MSU prof in PETA poll for worst animal offender
Clarification: Drew Winter, who is quoted in the article as president of Students Promoting Animal Rights, is a contributing columnist for The State News.
Cat eyes and monkey brains.
The two sound more appropriate for discussion during a Halloween party in October, but they are currently the focus of an April poll by People for the Ethical Treatment of Animals, or PETA, to determine which university has the worst animal testing offender — of which MSU has a professor in the final two.
The candidate is Arthur Weber, a physiology human medicine professor whose glaucoma research involves removing the eyes from live cats.
“This means that Dr. Weber has been voted as being among the most notorious animal experimenters in the country,” said Eva Vieyra-McDaniel, media coordinator with PETA, in an e-mail. “Which is certainly dragging down an otherwise respectable university.”
Marc Breedlove, chairman of MSU’s Institutional Animal Care and Use Committee, said PETA’s portrayal of Weber is very misleading, and the cats he experiments with don’t feel pain during the operation.
Breedlove spoke on Weber’s behalf, per request of Weber, who declined to comment on the story.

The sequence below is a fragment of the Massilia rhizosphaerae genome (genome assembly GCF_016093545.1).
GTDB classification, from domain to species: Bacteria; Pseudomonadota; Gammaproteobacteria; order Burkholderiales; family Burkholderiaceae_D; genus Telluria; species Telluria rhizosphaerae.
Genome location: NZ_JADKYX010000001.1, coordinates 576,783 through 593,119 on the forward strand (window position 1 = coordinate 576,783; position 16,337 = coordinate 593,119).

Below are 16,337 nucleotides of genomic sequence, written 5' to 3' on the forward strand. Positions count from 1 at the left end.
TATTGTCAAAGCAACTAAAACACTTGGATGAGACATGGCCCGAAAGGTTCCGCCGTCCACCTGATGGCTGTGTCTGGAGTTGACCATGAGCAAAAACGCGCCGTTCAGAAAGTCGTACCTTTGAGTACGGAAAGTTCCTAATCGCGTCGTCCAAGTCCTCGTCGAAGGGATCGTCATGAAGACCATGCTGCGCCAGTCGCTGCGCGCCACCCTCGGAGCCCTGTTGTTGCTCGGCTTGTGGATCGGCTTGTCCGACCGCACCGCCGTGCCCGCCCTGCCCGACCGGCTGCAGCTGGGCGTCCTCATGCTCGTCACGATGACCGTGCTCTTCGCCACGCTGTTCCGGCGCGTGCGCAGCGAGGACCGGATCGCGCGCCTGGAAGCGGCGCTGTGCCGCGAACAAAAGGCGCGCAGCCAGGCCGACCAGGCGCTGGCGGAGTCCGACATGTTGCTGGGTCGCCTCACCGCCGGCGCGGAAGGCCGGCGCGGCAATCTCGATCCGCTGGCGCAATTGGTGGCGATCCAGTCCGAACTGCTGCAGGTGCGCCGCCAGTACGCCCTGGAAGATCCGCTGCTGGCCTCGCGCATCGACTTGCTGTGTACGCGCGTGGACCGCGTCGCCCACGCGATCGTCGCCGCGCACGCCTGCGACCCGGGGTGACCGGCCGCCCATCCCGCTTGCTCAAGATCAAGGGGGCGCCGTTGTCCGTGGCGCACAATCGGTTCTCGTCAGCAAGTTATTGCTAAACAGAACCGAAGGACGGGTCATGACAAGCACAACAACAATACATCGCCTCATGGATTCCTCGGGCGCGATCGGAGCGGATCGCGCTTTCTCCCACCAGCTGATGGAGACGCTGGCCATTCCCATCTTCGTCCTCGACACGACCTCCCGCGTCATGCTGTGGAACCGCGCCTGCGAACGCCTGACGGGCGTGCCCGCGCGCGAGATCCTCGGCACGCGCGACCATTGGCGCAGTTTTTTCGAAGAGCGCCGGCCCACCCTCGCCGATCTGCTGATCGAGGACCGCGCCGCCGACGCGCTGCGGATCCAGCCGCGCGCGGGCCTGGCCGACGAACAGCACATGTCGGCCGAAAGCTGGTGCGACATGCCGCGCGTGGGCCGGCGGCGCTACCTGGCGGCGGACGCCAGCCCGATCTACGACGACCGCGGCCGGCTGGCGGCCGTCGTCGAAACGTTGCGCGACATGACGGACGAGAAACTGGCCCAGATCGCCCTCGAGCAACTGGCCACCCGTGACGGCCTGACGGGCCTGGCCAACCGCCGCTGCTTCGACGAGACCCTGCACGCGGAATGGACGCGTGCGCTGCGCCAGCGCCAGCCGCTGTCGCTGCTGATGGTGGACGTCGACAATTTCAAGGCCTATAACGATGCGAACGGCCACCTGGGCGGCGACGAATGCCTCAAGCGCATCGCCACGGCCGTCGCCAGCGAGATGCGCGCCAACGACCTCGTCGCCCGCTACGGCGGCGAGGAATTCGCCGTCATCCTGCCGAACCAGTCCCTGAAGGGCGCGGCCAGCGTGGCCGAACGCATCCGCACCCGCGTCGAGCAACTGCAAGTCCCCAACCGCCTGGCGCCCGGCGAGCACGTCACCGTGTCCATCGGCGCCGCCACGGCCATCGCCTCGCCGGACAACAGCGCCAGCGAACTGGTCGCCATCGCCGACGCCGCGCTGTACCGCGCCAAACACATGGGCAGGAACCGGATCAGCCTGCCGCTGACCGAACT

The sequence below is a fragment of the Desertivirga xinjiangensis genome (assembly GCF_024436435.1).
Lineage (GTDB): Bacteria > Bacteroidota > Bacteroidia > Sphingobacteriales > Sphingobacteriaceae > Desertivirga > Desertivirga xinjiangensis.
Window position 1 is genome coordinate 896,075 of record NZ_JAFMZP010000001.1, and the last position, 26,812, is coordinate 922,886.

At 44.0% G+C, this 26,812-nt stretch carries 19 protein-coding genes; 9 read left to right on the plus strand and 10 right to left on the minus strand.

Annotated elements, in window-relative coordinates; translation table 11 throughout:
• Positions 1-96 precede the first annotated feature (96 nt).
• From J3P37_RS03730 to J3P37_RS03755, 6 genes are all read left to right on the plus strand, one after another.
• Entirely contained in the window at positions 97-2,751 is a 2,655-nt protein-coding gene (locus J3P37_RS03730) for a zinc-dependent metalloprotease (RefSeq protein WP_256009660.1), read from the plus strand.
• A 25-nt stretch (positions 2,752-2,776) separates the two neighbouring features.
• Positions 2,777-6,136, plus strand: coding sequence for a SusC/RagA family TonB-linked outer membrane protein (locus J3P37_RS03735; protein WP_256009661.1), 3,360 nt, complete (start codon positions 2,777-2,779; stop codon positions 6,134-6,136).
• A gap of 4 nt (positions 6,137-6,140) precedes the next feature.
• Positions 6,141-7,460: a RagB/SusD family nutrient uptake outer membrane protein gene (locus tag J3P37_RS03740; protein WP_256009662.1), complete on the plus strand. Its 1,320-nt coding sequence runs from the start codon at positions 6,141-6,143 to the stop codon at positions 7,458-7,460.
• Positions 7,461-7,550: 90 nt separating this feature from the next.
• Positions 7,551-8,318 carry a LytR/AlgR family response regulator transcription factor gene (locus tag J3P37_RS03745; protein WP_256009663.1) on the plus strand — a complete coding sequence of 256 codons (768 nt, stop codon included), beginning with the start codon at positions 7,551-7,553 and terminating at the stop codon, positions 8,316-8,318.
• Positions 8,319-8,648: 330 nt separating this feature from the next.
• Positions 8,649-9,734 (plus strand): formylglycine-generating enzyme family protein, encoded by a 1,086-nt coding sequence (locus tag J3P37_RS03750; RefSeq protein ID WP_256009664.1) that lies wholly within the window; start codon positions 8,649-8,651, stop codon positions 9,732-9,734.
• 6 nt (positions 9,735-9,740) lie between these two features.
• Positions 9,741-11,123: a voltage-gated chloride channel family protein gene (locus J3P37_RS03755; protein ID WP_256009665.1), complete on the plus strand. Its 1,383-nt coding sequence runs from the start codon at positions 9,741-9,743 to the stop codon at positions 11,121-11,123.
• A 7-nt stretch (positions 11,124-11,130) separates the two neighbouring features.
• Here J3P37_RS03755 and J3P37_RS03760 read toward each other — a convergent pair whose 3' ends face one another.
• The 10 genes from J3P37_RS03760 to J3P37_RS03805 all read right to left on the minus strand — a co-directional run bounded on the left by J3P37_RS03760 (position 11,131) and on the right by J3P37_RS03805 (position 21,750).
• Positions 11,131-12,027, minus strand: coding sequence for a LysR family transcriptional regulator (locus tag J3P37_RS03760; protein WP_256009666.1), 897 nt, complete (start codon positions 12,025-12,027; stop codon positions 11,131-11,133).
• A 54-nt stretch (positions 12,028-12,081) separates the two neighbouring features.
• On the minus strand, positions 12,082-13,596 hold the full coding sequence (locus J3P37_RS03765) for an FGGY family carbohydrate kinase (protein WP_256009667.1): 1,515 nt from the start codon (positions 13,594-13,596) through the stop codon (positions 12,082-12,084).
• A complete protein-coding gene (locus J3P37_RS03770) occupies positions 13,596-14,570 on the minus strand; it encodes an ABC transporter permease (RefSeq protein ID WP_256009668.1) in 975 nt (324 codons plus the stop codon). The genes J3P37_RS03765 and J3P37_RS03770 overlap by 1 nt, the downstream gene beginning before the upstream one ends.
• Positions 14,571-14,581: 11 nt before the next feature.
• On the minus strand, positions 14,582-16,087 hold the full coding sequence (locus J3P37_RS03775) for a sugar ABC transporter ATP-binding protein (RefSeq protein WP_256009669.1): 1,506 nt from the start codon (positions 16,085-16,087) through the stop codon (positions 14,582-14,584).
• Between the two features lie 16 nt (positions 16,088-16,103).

“The animals are completely anesthetized, receive painkillers, and once the animals come out of the anesthesia, 10 minutes later you can’t tell the difference,” Breedlove said.
Weber has made the finals of the online poll, pitting him against researchers from Duke University whom experiment with monkey brains.
“Weber’s spent 25 years torturing cats by removing their eyes while they’re still alive,” the summary on Blog.peta.org reads. “... anyone going up against Weber and the (MSU) vivisectors should know that, like the cats who go under Weber’s knife, they’re in for a world of pain.”
Breedlove said Weber’s testing was reviewed for animal care concerns at MSU according to the Public Health Service Policy and the Animal Welfare Act, and also received peer review from the National Institute of Health.
“You can’t perform any research on animals until the research has been reviewed by a committee, including people from the community,” Breedlove said.
The research is particularly important, he said, because glaucoma causes blindness for millions of Americans every year, and Weber’s study could prevent or reverse the damage.
“If a treatment is found that prevents retinal cell death in cats with glaucoma, it might prevent retinal cell death in people with glaucoma,” he said.
Drew Winter, president of Students Promoting Animal Rights, or SPAR, and an English senior, said he’s against animal experimentation in general, regardless of whether or not the cats were conscious.
“There are many alternatives out there,” he said. “Computer-generated models and single cellular tests both yield accurate results.”
Winter said you can’t rely on animal tests because humans react differently to different medicines.
The Food and Drug Administration has considered banning animal testing by the next 10 years, he said, which is more incentive for MSU to move away from that type of research.
“For a cutting-edge university, SPAR would like to see them take a more productive role in testing more humanely,” Winter said.